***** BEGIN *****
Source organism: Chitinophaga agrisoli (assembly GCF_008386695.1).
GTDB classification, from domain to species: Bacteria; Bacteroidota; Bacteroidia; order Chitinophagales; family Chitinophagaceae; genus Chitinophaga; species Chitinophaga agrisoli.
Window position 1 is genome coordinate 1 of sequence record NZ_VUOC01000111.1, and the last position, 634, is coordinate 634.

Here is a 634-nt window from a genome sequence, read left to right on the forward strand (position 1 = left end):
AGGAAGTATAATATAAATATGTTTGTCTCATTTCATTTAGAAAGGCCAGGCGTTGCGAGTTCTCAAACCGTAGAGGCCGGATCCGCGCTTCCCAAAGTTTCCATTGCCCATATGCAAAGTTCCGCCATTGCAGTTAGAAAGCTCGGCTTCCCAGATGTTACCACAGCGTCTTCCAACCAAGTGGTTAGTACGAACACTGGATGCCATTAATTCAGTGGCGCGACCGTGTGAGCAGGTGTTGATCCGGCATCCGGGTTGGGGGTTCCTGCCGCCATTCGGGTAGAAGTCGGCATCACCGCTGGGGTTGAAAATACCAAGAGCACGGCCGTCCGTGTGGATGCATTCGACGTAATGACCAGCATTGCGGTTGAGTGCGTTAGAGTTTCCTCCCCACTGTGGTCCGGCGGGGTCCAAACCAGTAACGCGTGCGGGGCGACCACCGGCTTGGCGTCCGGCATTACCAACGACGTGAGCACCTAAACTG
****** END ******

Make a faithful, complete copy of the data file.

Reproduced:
Source organism: Chitinophaga agrisoli (assembly GCF_008386695.1).
GTDB classification, from domain to species: Bacteria; Bacteroidota; Bacteroidia; order Chitinophagales; family Chitinophagaceae; genus Chitinophaga; species Chitinophaga agrisoli.
Window position 1 is genome coordinate 1 of sequence record NZ_VUOC01000111.1, and the last position, 634, is coordinate 634.

Here is a 634-nt window from a genome sequence, read left to right on the forward strand (position 1 = left end):
AGGAAGTATAATATAAATATGTTTGTCTCATTTCATTTAGAAAGGCCAGGCGTTGCGAGTTCTCAAACCGTAGAGGCCGGATCCGCGCTTCCCAAAGTTTCCATTGCCCATATGCAAAGTTCCGCCATTGCAGTTAGAAAGCTCGGCTTCCCAGATGTTACCACAGCGTCTTCCAACCAAGTGGTTAGTACGAACACTGGATGCCATTAATTCAGTGGCGCGACCGTGTGAGCAGGTGTTGATCCGGCATCCGGGTTGGGGGTTCCTGCCGCCATTCGGGTAGAAGTCGGCATCACCGCTGGGGTTGAAAATACCAAGAGCACGGCCGTCCGTGTGGATGCATTCGACGTAATGACCAGCATTGCGGTTGAGTGCGTTAGAGTTTCCTCCCCACTGTGGTCCGGCGGGGTCCAAACCAGTAACGCGTGCGGGGCGACCACCGGCTTGGCGTCCGGCATTACCAACGACGTGAGCACCTAAACTG